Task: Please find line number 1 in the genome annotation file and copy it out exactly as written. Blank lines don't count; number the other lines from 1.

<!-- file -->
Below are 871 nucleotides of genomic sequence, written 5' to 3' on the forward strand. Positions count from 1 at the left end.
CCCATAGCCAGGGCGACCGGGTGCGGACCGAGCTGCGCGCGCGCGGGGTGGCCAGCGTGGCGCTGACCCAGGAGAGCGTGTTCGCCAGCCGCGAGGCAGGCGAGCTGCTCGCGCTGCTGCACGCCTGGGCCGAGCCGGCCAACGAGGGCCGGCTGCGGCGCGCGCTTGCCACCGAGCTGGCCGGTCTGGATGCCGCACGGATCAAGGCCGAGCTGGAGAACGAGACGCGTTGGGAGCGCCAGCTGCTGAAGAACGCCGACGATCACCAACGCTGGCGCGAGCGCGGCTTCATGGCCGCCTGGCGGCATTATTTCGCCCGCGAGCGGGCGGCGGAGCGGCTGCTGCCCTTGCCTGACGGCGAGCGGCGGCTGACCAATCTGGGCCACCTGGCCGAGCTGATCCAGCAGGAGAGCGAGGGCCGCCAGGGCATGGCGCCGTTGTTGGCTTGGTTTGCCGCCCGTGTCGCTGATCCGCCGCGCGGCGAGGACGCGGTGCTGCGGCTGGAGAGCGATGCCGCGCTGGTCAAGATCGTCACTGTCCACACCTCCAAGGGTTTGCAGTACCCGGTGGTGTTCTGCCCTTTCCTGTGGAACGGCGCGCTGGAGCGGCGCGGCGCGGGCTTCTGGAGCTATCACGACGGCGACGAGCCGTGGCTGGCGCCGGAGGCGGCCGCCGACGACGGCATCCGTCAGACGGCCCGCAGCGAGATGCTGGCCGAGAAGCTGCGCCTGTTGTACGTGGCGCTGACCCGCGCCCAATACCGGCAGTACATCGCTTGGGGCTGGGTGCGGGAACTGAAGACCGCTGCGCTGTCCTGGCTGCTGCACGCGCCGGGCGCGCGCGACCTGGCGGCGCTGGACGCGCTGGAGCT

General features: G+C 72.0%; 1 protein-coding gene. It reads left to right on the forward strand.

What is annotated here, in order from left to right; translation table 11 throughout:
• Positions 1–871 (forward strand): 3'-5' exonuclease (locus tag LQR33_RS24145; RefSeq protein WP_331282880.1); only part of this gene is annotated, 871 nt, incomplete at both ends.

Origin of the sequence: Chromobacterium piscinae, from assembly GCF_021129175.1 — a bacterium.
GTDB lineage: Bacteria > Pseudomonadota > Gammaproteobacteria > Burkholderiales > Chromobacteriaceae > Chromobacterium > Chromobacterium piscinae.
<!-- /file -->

Below are 871 nucleotides of genomic sequence, written 5' to 3' on the forward strand. Positions count from 1 at the left end.